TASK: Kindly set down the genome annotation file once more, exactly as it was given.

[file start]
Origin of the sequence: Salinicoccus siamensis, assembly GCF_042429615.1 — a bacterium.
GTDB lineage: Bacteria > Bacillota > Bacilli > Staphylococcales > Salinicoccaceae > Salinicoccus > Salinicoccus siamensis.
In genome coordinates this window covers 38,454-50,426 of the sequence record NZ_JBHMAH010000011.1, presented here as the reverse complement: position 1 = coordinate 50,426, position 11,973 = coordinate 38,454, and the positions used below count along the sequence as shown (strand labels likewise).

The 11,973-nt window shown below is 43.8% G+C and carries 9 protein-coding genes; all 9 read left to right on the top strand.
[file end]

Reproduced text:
Origin of the sequence: Salinicoccus siamensis, assembly GCF_042429615.1 — a bacterium.
GTDB lineage: Bacteria > Bacillota > Bacilli > Staphylococcales > Salinicoccaceae > Salinicoccus > Salinicoccus siamensis.
In genome coordinates this window covers 38,454-50,426 of the sequence record NZ_JBHMAH010000011.1, presented here as the reverse complement: position 1 = coordinate 50,426, position 11,973 = coordinate 38,454, and the positions used below count along the sequence as shown (strand labels likewise).

The 11,973-nt window shown below is 43.8% G+C and carries 9 protein-coding genes; all 9 read left to right on the top strand.